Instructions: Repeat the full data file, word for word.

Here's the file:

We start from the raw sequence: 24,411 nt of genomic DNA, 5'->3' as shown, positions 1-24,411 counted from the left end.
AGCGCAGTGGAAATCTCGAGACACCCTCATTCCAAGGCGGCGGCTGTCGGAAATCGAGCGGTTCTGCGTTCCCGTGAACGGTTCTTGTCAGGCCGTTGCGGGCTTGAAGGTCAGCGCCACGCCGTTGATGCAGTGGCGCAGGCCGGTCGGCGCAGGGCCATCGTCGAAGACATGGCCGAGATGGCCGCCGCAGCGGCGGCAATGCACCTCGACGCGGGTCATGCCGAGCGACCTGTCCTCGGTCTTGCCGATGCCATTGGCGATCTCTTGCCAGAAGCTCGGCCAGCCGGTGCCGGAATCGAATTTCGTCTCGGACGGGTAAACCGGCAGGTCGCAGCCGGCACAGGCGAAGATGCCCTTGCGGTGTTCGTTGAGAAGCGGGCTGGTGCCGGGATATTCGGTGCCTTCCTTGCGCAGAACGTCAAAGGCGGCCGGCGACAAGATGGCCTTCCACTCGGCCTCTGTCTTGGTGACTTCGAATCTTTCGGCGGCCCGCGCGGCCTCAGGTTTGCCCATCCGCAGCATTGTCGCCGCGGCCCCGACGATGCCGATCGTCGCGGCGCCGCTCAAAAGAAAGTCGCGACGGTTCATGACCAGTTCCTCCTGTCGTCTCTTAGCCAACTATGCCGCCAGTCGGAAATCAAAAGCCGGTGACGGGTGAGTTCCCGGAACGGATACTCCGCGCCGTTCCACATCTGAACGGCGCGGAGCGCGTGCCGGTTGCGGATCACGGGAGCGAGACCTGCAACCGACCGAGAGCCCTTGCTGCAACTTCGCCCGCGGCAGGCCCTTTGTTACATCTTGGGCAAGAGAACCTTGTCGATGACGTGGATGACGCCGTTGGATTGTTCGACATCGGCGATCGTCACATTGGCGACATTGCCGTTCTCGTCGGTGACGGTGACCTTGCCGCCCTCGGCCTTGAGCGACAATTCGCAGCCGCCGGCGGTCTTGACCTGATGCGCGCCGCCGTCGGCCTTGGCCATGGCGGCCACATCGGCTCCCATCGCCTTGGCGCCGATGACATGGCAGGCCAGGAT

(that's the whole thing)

We start from the raw sequence: 24,411 nt of genomic DNA, 5'->3' as shown, positions 1-24,411 counted from the left end.
AGCGCAGTGGAAATCTCGAGACACCCTCATTCCAAGGCGGCGGCTGTCGGAAATCGAGCGGTTCTGCGTTCCCGTGAACGGTTCTTGTCAGGCCGTTGCGGGCTTGAAGGTCAGCGCCACGCCGTTGATGCAGTGGCGCAGGCCGGTCGGCGCAGGGCCATCGTCGAAGACATGGCCGAGATGGCCGCCGCAGCGGCGGCAATGCACCTCGACGCGGGTCATGCCGAGCGACCTGTCCTCGGTCTTGCCGATGCCATTGGCGATCTCTTGCCAGAAGCTCGGCCAGCCGGTGCCGGAATCGAATTTCGTCTCGGACGGGTAAACCGGCAGGTCGCAGCCGGCACAGGCGAAGATGCCCTTGCGGTGTTCGTTGAGAAGCGGGCTGGTGCCGGGATATTCGGTGCCTTCCTTGCGCAGAACGTCAAAGGCGGCCGGCGACAAGATGGCCTTCCACTCGGCCTCTGTCTTGGTGACTTCGAATCTTTCGGCGGCCCGCGCGGCCTCAGGTTTGCCCATCCGCAGCATTGTCGCCGCGGCCCCGACGATGCCGATCGTCGCGGCGCCGCTCAAAAGAAAGTCGCGACGGTTCATGACCAGTTCCTCCTGTCGTCTCTTAGCCAACTATGCCGCCAGTCGGAAATCAAAAGCCGGTGACGGGTGAGTTCCCGGAACGGATACTCCGCGCCGTTCCACATCTGAACGGCGCGGAGCGCGTGCCGGTTGCGGATCACGGGAGCGAGACCTGCAACCGACCGAGAGCCCTTGCTGCAACTTCGCCCGCGGCAGGCCCTTTGTTACATCTTGGGCAAGAGAACCTTGTCGATGACGTGGATGACGCCGTTGGATTGTTCGACATCGGCGATCGTCACATTGGCGACATTGCCGTTCTCGTCGGTGACGGTGACCTTGCCGCCCTCGGCCTTGAGCGACAATTCGCAGCCGCCGGCGGTCTTGACCTGATGCGCGCCGCCGTCGGCCTTGGCCATGGCGGCCACATCGGCTCCCATCGCCTTGGCGCCGATGACATGGCAGGCCAGGAT